Chancellor Angela Merkel stood out among the attendees of the World Economic Forum, both as a woman and as a high-ranking leader. Amid a dearth of other top-tier politicians at the podium, her speech gained additional weight. She addressed the need to retain international order, free trade and globalization, while warning against populism, unilateralism and destroying the openness the world currently enjoys.
"There is a new approach that we see in the world today, an approach that harbors doubts as to the validity of the international system," she said. "I think we ought to say we are ready to look at established institutions but reform them so that the balance of power is actually realistically reflected in the way that they are built up."
Also today, German newspaper Die Zeit published an interview with Merkel where she spoke about being a female leader. Merkel said that equality was logical in all areas of life, but that looking back to her time studying physics, she recalled that she had found the men around her in charge at university. She got the same feeling when she became a politician. “I gained a sense of the disadvantages women struggle with, as I experienced them in many areas of life myself,” she said.
The chancellor responded to a question about why she was reluctant to call herself a feminist, saying that usually it’s a term for women who fight for women’s rights. “But of course, as a woman, I have to make my way, so that one day, there’ll be equality between men and women.”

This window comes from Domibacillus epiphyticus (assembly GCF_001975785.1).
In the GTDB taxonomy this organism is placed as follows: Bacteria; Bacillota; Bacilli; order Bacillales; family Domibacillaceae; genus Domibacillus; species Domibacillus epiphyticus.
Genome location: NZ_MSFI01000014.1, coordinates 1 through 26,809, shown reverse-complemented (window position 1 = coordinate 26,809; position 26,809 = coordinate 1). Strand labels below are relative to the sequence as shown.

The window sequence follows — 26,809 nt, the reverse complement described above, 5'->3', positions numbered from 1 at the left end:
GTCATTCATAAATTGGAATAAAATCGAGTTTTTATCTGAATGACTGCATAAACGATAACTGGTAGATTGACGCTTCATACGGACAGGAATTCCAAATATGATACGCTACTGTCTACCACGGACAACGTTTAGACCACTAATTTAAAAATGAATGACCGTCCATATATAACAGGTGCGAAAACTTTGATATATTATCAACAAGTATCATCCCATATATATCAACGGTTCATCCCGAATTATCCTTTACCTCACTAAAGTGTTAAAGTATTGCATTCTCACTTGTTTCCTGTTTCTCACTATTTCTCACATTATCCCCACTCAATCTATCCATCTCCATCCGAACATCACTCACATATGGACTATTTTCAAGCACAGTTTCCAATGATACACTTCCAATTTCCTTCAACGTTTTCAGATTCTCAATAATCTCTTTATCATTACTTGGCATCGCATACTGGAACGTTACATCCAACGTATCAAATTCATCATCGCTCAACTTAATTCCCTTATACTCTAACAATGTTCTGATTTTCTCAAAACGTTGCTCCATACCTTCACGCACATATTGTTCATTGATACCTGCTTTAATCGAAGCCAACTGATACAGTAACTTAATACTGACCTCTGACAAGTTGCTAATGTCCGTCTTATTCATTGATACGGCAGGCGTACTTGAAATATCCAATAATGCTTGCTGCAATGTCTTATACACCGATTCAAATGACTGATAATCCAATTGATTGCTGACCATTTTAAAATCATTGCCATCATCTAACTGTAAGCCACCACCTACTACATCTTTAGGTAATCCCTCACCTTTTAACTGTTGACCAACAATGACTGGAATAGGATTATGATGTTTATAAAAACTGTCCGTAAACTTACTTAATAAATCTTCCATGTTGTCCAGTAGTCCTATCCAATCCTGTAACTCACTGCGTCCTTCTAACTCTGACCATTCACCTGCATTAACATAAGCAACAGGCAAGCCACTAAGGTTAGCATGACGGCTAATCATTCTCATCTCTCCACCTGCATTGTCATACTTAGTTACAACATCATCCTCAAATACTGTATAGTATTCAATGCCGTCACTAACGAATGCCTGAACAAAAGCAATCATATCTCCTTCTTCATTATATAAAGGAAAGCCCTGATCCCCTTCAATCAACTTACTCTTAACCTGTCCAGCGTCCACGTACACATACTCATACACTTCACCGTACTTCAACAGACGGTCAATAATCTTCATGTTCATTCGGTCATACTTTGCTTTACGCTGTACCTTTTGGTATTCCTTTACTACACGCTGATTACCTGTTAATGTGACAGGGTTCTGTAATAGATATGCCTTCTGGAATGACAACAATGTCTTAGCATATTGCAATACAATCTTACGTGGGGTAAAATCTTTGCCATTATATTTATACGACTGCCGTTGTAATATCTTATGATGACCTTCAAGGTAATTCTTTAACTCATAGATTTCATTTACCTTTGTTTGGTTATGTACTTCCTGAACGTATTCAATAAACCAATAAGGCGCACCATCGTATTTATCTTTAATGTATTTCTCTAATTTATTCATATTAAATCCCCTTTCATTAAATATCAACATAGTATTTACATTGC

There are areas where women struggle as they first have to establish new patterns as newcomers. Merkel noted that without the loud, deep voice of a man, she had to learn to project authority. And she added that clothing was also an issue — men can wear a navy blue suit 100 days in a row without anyone caring, “whereas if I wear the same blazer four times in a fortnight, everybody gets excited.”
Being a woman hadn’t made it easier to be a chancellor, Merkel told Die Zeit. “I was attacked just as much during the financial crisis, and the refugee crisis, as if I had been a man,” she said.
She noted dryly that one of the good things about being a female chancellor was that her husband hadn’t been expected to resign from his job, as would have been the case for a first lady married to a male chancellor. He could carry on as a scientist; in the past, first ladies have been expected to volunteer.
Merkel, who grew up in East Germany, also spoke about her upbringing. She understands the frustration many from the region feel, and noted that men and women weren’t equal there either. East German politicians were almost entirely male, providing her with no role models. But women were very common in the workplace, making it easier to balance work and family life — and providing her with professional examples and shaping her sensibility.
Still, the former East Germany has yet to catch up to the west, leaving Merkel to wonder how long the inequality will continue. Maybe the next generation of politicians will have the answer.
Allison Williams is deputy editor of Handelsblatt Today. To contact the author: [email protected]